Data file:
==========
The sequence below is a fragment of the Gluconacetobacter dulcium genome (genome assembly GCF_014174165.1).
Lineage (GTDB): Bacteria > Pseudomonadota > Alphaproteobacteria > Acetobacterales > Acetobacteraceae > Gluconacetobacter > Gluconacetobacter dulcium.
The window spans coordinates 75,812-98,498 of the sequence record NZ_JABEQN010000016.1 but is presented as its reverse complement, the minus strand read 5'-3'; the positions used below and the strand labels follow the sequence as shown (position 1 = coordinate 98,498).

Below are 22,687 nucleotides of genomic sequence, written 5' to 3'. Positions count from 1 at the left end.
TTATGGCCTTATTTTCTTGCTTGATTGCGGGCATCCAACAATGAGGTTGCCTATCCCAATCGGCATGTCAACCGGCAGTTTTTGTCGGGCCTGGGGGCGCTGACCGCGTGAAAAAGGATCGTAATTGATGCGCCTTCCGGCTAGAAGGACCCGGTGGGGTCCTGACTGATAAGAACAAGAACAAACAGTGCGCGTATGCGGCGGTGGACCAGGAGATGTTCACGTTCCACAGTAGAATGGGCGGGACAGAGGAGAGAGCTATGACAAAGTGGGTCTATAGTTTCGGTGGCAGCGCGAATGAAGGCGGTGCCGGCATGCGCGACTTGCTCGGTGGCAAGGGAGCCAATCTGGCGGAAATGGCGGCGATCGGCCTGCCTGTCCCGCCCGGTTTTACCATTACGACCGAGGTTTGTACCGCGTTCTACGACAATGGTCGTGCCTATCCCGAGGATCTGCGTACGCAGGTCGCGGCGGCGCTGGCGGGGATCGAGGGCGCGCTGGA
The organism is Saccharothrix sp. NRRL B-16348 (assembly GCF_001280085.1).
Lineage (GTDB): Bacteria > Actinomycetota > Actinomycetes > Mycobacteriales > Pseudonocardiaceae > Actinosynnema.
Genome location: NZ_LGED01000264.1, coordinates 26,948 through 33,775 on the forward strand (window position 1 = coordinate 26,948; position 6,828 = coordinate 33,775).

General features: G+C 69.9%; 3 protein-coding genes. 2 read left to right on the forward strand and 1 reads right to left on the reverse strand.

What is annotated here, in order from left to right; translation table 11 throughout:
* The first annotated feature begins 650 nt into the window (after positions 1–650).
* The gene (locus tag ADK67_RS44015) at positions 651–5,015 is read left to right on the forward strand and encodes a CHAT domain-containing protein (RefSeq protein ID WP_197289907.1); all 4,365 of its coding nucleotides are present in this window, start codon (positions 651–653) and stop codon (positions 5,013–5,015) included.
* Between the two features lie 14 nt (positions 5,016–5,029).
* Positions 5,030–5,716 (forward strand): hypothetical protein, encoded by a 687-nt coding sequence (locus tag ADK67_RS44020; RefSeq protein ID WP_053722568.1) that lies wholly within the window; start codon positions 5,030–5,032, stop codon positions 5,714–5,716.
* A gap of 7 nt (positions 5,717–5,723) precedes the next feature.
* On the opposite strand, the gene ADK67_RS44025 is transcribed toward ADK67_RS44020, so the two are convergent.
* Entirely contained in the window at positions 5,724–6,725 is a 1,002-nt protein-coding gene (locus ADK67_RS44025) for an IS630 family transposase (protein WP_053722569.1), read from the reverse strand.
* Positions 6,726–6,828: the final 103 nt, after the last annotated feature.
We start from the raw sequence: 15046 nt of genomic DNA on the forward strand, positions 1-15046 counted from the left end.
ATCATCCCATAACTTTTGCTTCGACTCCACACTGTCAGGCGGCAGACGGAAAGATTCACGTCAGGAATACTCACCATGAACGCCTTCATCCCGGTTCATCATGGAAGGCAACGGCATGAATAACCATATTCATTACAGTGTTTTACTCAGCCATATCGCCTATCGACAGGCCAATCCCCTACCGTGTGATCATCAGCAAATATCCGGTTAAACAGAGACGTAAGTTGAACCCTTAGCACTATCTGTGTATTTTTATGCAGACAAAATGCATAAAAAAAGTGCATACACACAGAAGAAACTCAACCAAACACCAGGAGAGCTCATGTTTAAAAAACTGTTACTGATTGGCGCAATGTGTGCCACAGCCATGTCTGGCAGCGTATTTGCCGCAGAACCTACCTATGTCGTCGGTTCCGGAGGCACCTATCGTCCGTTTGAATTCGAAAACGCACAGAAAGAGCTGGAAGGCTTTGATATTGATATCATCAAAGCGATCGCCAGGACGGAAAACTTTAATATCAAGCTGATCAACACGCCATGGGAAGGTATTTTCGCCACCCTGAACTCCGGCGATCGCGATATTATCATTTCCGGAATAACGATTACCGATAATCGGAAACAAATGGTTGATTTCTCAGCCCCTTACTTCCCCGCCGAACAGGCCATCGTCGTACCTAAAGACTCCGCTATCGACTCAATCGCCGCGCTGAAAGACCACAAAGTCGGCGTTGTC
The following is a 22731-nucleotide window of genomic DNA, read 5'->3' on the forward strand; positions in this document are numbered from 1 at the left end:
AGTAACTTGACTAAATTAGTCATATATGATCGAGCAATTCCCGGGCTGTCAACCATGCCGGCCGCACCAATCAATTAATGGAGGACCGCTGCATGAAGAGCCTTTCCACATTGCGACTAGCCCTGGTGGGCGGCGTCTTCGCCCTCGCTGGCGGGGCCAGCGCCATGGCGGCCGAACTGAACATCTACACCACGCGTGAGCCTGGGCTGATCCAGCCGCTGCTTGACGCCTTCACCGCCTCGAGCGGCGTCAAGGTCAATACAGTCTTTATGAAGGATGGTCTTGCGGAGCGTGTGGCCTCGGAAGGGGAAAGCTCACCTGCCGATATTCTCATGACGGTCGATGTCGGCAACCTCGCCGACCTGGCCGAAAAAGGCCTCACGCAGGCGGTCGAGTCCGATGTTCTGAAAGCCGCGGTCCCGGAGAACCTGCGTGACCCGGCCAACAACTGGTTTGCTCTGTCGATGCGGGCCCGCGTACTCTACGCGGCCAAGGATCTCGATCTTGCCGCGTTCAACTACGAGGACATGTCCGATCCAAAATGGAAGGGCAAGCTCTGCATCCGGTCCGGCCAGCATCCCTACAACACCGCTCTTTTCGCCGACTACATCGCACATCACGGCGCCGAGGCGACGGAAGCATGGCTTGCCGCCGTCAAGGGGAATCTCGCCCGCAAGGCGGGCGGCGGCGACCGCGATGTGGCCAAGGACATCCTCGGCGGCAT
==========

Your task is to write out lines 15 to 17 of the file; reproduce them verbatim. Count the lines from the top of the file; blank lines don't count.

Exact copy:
* A gap of 7 nt (positions 5,717–5,723) precedes the next feature.
* On the opposite strand, the gene ADK67_RS44025 is transcribed toward ADK67_RS44020, so the two are convergent.
* Entirely contained in the window at positions 5,724–6,725 is a 1,002-nt protein-coding gene (locus ADK67_RS44025) for an IS630 family transposase (protein WP_053722569.1), read from the reverse strand.